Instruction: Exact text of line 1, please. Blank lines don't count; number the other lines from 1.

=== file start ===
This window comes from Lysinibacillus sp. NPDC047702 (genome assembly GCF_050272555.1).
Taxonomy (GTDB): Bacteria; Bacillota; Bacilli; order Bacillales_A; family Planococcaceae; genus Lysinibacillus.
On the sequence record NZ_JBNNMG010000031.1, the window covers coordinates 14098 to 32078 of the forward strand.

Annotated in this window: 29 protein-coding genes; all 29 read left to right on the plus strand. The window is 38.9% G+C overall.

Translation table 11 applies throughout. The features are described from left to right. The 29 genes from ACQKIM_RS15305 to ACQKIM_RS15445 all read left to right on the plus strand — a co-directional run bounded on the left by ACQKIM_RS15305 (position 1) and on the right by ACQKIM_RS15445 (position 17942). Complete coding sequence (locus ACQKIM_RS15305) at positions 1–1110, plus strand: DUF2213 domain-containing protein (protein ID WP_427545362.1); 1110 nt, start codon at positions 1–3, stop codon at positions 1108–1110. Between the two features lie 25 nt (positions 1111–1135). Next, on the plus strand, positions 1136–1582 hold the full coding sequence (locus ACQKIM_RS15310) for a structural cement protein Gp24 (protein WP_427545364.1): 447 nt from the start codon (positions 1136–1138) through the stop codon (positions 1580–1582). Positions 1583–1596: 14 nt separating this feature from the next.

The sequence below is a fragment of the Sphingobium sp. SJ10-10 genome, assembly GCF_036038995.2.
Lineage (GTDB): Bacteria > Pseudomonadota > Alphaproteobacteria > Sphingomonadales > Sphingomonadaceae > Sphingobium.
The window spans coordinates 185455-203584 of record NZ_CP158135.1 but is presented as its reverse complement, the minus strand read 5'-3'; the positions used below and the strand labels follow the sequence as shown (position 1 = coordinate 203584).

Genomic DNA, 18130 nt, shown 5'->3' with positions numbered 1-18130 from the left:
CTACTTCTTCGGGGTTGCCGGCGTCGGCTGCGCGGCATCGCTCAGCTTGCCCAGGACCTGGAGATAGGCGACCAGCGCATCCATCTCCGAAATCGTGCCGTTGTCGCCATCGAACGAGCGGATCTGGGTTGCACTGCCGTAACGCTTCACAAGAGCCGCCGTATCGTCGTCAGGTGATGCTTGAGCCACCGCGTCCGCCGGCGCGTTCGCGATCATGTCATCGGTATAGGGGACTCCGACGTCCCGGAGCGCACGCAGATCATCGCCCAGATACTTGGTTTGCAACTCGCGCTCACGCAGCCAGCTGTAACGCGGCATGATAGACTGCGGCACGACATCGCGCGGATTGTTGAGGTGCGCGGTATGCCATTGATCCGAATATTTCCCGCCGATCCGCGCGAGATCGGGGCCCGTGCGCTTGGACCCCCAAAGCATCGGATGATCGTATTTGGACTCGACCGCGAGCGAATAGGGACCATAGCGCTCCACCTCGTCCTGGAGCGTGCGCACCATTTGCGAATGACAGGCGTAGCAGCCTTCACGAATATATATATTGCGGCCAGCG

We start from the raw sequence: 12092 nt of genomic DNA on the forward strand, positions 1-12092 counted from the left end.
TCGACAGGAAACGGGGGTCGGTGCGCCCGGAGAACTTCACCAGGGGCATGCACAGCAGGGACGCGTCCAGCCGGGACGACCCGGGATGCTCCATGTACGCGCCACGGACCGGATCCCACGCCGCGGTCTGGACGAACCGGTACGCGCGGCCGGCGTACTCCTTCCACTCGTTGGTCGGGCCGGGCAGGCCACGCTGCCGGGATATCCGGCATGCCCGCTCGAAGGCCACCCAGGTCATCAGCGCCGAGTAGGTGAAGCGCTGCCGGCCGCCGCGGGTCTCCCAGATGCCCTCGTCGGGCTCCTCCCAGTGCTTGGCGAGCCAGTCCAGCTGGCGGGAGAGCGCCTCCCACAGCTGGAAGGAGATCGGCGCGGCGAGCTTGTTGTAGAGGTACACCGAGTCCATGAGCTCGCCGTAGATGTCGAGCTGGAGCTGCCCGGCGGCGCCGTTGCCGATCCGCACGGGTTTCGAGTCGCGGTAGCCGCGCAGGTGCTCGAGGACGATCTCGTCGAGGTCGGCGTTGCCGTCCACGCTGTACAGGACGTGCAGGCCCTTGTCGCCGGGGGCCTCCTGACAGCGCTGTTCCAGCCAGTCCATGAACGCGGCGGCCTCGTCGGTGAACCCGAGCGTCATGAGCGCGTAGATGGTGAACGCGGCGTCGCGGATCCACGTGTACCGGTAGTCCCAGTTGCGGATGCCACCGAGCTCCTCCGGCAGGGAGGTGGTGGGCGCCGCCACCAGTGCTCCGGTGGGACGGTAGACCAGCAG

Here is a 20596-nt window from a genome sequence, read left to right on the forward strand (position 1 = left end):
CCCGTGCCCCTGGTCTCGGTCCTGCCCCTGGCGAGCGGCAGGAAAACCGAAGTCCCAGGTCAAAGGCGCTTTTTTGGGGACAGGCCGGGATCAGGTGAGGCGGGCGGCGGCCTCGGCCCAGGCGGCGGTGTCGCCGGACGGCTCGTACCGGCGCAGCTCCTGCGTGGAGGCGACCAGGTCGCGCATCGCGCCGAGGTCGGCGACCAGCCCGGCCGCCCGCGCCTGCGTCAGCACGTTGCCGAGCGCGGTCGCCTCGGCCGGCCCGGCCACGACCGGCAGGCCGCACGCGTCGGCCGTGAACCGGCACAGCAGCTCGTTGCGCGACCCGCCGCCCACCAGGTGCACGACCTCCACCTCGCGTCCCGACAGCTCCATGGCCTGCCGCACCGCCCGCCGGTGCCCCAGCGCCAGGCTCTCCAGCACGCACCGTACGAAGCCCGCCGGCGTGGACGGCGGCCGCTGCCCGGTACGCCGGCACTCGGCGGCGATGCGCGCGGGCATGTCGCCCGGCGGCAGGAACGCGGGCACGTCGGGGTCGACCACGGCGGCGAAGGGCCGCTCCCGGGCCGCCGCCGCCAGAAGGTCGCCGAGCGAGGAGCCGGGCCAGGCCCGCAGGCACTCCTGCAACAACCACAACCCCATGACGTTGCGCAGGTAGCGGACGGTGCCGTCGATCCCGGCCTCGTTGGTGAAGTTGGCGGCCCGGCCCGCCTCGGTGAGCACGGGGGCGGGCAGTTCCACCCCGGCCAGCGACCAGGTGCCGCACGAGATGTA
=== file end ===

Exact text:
This window comes from Lysinibacillus sp. NPDC047702 (genome assembly GCF_050272555.1).